The El Pin Meldou half of this split is bogged down by a complete lack of band information anywhere in the vast tubes of the Internet. And how am I supposed to write about people I cannot stalk on the Internet? I digress...
El Pin Meldou at times sound like clones of Loose Lips Sink Ships, at other times sound like clones of The Mars Volta and at times sound like clones on Tralfamadore. Of note: El Pin Meldou introduces the concept of the full-band tremolo at the opening of "Guave Cingorliia. " Also, the track "Ch-Change in Vulture-Dolphin Fight Pa-Patterns" sounds exactly like you think it should.
RATING: 3-1/2 Eberts
LOOSE LIPS SINK SHIPS 7"
The guitar sound that kicks off the opener, "Coach Kukoc's Croation Couscous," sounds exactly like that. And you'll never forget it once you hear it. Consider yourself warned. The rest of the track absolutely slays, too. Moreso. Tenfold.
The next tune, "Pentwater," gave goosebumps to 30% of all test subjects under controlled laboratory conditions.
The final track, "Fudge Dunk," is, oddly enough, a saxophone-driven barnburner, so get your pitchforks out and raid the nearest farm whilst this song plays at top volume. Be sure to restart Side B of the record, though, or else your raid will only last five minutes and fifty-nine seconds.
EATING HAPPENS 7" (SPLIT w/VICTOR VILLAREAL)
I don't have the Victor Villareal (Cap'n Jazz-Ret.) track, but it's probably a pretty good acoustic-guitar-and-singing type song. The LLSS track is the version of "Sarah Palin's Parasailing" from the release below.
RATING: $4.95 appetizer special during happy hour!*
This was one of the band's final shows. Let me pause to tell you that I was at that show and they were loud; it was like Puh-shwough! [Ed. Note: That's the author's interpretation of an explosion.3] And the opener was The Poison Control Center from New Hampshire or South Carolina or Iowa or one of those early primary states. And let me tell you something about THAT band: Their fanclub phone line is some bullshit. All of the operators want to know "what you, your loved one or your pet 'got into.'" I just wanted some tour information and they SENT THE FREAKING FIRE DEPARTMENT AND EMTs TO MY HOUSE!!! IS THAT HOW BANDS FROM MANCHESTER TREAT THEIR FANS?!!
[Prolonged silence to let that sink in.]
The Loose Lips' set includes four previously unreleased tunes: "Dr. Alfred Kunkleberg Taught Us to Photosynthesize Our Mustaches," "Sunny's Song," "Sarah Palin's Parasailing" and "A Warbling Conglomerate of Warblers."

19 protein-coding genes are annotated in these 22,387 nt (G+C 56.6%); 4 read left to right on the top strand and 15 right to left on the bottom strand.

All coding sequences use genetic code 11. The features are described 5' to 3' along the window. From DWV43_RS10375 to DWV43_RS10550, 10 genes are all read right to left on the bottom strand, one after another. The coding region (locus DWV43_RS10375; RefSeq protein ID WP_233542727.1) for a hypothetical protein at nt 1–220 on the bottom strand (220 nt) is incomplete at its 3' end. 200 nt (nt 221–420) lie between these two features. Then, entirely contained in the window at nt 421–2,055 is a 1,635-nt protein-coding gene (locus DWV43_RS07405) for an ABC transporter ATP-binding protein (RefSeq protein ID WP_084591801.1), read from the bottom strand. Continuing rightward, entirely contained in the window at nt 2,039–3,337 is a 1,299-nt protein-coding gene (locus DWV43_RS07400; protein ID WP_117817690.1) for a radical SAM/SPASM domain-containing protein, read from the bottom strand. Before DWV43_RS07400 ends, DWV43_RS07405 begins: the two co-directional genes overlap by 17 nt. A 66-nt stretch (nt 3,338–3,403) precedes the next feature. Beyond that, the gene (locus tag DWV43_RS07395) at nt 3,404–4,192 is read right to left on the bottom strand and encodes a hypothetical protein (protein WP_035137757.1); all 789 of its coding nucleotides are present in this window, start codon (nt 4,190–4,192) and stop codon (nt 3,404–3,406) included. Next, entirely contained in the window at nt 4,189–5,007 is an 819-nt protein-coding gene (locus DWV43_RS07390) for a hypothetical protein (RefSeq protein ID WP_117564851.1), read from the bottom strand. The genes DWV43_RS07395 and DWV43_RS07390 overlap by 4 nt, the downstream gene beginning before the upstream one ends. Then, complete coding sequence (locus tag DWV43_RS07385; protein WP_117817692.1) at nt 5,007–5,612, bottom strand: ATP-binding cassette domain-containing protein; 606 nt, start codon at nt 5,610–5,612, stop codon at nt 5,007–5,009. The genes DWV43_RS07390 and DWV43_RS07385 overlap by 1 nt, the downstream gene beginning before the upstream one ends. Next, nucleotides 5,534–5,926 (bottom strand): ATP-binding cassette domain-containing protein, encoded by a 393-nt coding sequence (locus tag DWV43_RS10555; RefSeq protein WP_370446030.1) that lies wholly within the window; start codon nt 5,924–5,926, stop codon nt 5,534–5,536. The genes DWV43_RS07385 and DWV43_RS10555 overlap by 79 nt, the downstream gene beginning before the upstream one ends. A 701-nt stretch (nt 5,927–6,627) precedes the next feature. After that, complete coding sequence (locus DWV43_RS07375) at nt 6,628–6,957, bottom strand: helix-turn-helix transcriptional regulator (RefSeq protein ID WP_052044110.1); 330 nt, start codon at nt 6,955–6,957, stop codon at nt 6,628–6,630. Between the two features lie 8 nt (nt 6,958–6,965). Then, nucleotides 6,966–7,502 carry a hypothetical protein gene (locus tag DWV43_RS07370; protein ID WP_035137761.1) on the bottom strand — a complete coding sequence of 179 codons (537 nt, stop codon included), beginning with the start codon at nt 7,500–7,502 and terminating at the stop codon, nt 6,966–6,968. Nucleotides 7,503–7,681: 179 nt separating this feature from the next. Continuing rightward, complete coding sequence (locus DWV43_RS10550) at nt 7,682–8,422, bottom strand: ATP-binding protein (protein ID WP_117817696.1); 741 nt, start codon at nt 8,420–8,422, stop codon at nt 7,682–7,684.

"Sarah Palin" was featured on the aforementioned Eating Happens split with Victor Villareal and is probably the best of the new tracks with the band stretching the melody and bedazzling it in a stylish manner. "Warbling" is maybe the band's most challenging and rewarding composition's, while "Sunny's Song" is slow jam with a gorgeous, soaring melody. "Dr. Alfred Kunkleberg" is driven by a bass guitar to his laboratory on campus, where he spends the day studying geographic trends of uranium-indicating plant species with an eye toward using his university position to net consulting jobs in the mining industry4. You didn't think he was a medical doctor, did you?
The rest of the tracks can loosely be described as "Loose Lips Sink Ships torpedo your brain's anti-submarine warfare (ASW) pickets." The opener, "Oh, Debit!" comes across a bit sloppy, but the band quickly warms up and fires through a fantastic set that includes a patriotic interlude, a saxomaphone, a medley of favorites cleverly labeled "Shank Responsibly" on the track list and "Holy Hot Flash Batman!" as an encore. After their performance, the band was sentenced to 13 years in grammar prison for excessive use of the exclamation mark in their song titles, though the sentence was commuted for using consecutive consonants in a congenial manner.
Rumor is, a DVD of this show is circulating in Lagos' bustling film market.
RATING: +10 to alliteration, but no points for assonance
All of Loose Lips Sink Ships' music can be purchased from their Bandcamp page by naming your own price (except on the "Eating Happens" split; you have to buy that for $5). As for naming your price, I recommend typing in "My Firstborn" for EP#1, in keeping with the Satanist theme.
1 Yep. That was a thing once.
2 All of the LaVey clips from "No. 1" (and more) can be found here.
3 This is actually a recreation of a stranger once describing "one time when he saw AC/DC in the '80s."
4 Is Dr. Kunkleberg acting in a professional, ethical manner? Please write a 1-3-1 essay on the morality of Dr. Kunkleberg's research. I expect it on my desk no later than Worsday.
* Happy hour is from 3:24 a.m. to 4:24 a.m. CST. Void where prohibited. All states subject to blackout dates. No refunds given. Avoid promotion at all costs...just buy the record.